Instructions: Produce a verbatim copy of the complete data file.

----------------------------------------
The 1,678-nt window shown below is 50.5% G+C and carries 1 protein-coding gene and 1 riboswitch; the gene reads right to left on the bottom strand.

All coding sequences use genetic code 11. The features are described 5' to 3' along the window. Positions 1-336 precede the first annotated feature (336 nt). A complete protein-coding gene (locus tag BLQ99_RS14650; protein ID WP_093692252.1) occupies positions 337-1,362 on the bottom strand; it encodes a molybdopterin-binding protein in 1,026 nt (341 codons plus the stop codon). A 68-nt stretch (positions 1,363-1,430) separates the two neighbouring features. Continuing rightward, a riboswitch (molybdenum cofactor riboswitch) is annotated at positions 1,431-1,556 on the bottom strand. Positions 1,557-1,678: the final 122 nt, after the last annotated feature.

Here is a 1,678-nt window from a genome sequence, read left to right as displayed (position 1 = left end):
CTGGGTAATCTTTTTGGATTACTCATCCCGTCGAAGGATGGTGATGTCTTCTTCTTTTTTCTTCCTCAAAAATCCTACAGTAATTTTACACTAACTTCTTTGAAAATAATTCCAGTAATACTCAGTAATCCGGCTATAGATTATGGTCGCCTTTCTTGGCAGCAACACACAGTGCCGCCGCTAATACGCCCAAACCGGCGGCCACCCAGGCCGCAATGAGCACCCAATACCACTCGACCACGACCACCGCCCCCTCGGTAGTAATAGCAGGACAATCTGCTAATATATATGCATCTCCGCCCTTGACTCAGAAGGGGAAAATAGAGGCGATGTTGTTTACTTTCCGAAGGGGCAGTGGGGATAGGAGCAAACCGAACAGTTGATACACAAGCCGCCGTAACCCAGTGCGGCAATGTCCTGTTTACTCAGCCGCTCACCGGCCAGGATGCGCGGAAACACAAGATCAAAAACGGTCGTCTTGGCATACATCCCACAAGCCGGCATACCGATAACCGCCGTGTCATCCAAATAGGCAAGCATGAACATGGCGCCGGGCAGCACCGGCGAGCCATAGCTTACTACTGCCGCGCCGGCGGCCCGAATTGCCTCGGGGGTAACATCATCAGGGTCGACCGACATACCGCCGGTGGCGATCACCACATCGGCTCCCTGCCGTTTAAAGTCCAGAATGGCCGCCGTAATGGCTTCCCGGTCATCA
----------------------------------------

The 1,678-nt window shown below is 50.5% G+C and carries 1 protein-coding gene and 1 riboswitch; the gene reads right to left on the bottom strand.

All coding sequences use genetic code 11. The features are described 5' to 3' along the window. Positions 1-336 precede the first annotated feature (336 nt). A complete protein-coding gene (locus tag BLQ99_RS14650; protein ID WP_093692252.1) occupies positions 337-1,362 on the bottom strand; it encodes a molybdopterin-binding protein in 1,026 nt (341 codons plus the stop codon). A 68-nt stretch (positions 1,363-1,430) separates the two neighbouring features. Continuing rightward, a riboswitch (molybdenum cofactor riboswitch) is annotated at positions 1,431-1,556 on the bottom strand. Positions 1,557-1,678: the final 122 nt, after the last annotated feature.

Here is a 1,678-nt window from a genome sequence, read left to right as displayed (position 1 = left end):
CTGGGTAATCTTTTTGGATTACTCATCCCGTCGAAGGATGGTGATGTCTTCTTCTTTTTTCTTCCTCAAAAATCCTACAGTAATTTTACACTAACTTCTTTGAAAATAATTCCAGTAATACTCAGTAATCCGGCTATAGATTATGGTCGCCTTTCTTGGCAGCAACACACAGTGCCGCCGCTAATACGCCCAAACCGGCGGCCACCCAGGCCGCAATGAGCACCCAATACCACTCGACCACGACCACCGCCCCCTCGGTAGTAATAGCAGGACAATCTGCTAATATATATGCATCTCCGCCCTTGACTCAGAAGGGGAAAATAGAGGCGATGTTGTTTACTTTCCGAAGGGGCAGTGGGGATAGGAGCAAACCGAACAGTTGATACACAAGCCGCCGTAACCCAGTGCGGCAATGTCCTGTTTACTCAGCCGCTCACCGGCCAGGATGCGCGGAAACACAAGATCAAAAACGGTCGTCTTGGCATACATCCCACAAGCCGGCATACCGATAACCGCCGTGTCATCCAAATAGGCAAGCATGAACATGGCGCCGGGCAGCACCGGCGAGCCATAGCTTACTACTGCCGCGCCGGCGGCCCGAATTGCCTCGGGGGTAACATCATCAGGGTCGACCGACATACCGCCGGTGGCGATCACCACATCGGCTCCCTGCCGTTTAAAGTCCAGAATGGCCGCCGTAATGGCTTCCCGGTCATCA